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In this article, we present some simple tips that can help you to be a better negotiator and can successfully close the deal.
Not everyone enters into a negotiation with the intention of gaining a win-win agreement. Hard-bargainers are negotiators who are willing to resort to extreme demands, threats and unethical behavior to get what they want, and often these negotiators are trying to make sure the other party “loses”, leaving with nothing or at least much less than they anticipated.
Negotiating with a hard-bargainer can be exceedingly frustrating. Even the most experienced strategic negotiators can be at a loss for how to navigate negotiations when hard-bargainers utilize tactics that make progress in any direction seem all but impossible.
Those interested in learning the fundamentals of strategic negotiations should study and practice the skill in formal education, which will help them fare better in any negotiation situation. Then, negotiators can look for the following signs they are up against a hard-bargainer and adjust their strategy accordingly to leave negotiations with success.
Extreme Demands and Slow Concessions
It isn’t only hard-bargaining negotiators who use this tactic. Novice and nervous negotiators can also make the mistake of issuing inordinate demands and following up slowly with exceedingly small concessions. This tactic sometimes helps negotiators feel more in control of the discussion and avoid conceding too much too quickly. However, the detriments certainly outweigh the benefits. Extreme demands and slow concessions tend to draw out negotiations unnecessarily, and they can prevent parties from reaching an agreement altogether.
Negotiators need to have a firm understanding of their own goals and their own bottom line. It might be useful to develop a BATNA, or a no-deal plan, before heading into negotiations with a known hard-bargainer.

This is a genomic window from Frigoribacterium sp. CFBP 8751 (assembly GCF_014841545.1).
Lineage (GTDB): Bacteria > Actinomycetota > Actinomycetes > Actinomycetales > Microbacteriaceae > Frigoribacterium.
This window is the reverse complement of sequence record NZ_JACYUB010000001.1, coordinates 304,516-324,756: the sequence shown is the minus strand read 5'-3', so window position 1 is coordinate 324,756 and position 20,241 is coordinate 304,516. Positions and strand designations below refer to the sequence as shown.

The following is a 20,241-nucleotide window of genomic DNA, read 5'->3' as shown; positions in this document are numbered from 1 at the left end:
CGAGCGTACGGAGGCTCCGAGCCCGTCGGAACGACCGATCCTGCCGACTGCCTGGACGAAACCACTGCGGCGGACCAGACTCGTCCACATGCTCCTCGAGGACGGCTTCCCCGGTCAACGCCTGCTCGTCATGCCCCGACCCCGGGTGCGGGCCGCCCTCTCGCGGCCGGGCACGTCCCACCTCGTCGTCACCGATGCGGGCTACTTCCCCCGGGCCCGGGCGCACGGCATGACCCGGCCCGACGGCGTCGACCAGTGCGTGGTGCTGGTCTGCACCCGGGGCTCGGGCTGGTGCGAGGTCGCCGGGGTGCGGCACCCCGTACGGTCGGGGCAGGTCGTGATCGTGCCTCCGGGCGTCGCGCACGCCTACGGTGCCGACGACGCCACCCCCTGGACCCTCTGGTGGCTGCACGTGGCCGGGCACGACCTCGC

Not all negotiators have the authority to make decisions, and some negotiators use this to their advantage. Phrases like “My hands are tied” indicate that a negotiator has limited discretion for negotiation. However, these pleas might not be entirely genuine; rather, they might be obfuscating commitment tactics to cut negotiations shorter and in that party’s favor.
Negotiators should do a bit of research on the other party before negotiations begin. They should find out who has the authority to make decisions on negotiations, and they should avoid opening negotiations with anyone of lower rank.
A non-negotiable offer is a rare thing. When another party says “take it or leave it,” negotiators should immediately make efforts to discover just how non-negotiable the offer is. Negotiators should focus on the content of the take-it-or-leave-it offer, working to understand what, exactly, the other party wants from that deal. Then, negotiators can issue a counter-offer that is more favorable to their needs while taking account of what the other party wanted with their initial, non-negotiable option.
The typical format of a negotiation involves one party making an offer and the other party making a counteroffer — and counteroffers should continue until an agreement is reached. However, hard-bargainers can try to avoid this pattern by asking for concessions without making a true counteroffer. This can trick a negotiator into bidding against themselves and reducing their demands.
Similarly, a hard-bargainer might continue to increase their demands as a negotiation proceeds. This tactic is usually deployed in the hope that a negotiator will flinch at the increasing pressure and capitulate.
Negotiators should pay close attention to the behavior of other parties during a negotiation. If the other party fails to participate in a fair exchange of offers, negotiators might identify the hard-bargaining tactics in use and make the other party aware of an intention to wait until reciprocal counteroffers are made.
Negging, or lowering another party’s confidence with insults or backhanded compliments with the intention of making them more vulnerable in negotiations, unfortunately has some basis in scientific fact. Psychology studies have found that some participants are more compliant after being subjected to personal attacks. Negotiators who feel themselves getting flustered by insults and attacks of this nature should take a break from negotiations to calm down and regain confidence. Then, when negotiations begin again, they should let the other party know that such unprofessional behavior will not be tolerated and will result in an inability to reach an agreement.
Hard-bargainers can use any number of concerning tactics during a negotiation with the intention of scaring the other party and getting their way. Negotiators need to stay strong against hard-bargainers, recognize their tactics and work around them to reach a more desirable conclusion.
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